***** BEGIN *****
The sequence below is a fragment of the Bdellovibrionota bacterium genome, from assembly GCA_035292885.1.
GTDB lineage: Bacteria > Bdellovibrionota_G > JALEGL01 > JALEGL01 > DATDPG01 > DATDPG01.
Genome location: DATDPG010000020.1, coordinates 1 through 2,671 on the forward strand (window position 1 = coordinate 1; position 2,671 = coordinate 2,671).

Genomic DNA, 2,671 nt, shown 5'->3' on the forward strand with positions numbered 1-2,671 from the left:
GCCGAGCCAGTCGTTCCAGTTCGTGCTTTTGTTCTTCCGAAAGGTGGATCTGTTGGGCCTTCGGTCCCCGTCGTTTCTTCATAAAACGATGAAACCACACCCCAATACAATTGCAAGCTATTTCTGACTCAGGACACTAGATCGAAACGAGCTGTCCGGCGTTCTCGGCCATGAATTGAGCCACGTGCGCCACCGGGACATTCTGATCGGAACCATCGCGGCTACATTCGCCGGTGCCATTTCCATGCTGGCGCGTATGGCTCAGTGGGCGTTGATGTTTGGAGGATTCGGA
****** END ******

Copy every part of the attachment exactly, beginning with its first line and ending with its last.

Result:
The sequence below is a fragment of the Bdellovibrionota bacterium genome, from assembly GCA_035292885.1.
GTDB lineage: Bacteria > Bdellovibrionota_G > JALEGL01 > JALEGL01 > DATDPG01 > DATDPG01.
Genome location: DATDPG010000020.1, coordinates 1 through 2,671 on the forward strand (window position 1 = coordinate 1; position 2,671 = coordinate 2,671).

Genomic DNA, 2,671 nt, shown 5'->3' on the forward strand with positions numbered 1-2,671 from the left:
GCCGAGCCAGTCGTTCCAGTTCGTGCTTTTGTTCTTCCGAAAGGTGGATCTGTTGGGCCTTCGGTCCCCGTCGTTTCTTCATAAAACGATGAAACCACACCCCAATACAATTGCAAGCTATTTCTGACTCAGGACACTAGATCGAAACGAGCTGTCCGGCGTTCTCGGCCATGAATTGAGCCACGTGCGCCACCGGGACATTCTGATCGGAACCATCGCGGCTACATTCGCCGGTGCCATTTCCATGCTGGCGCGTATGGCTCAGTGGGCGTTGATGTTTGGAGGATTCGGA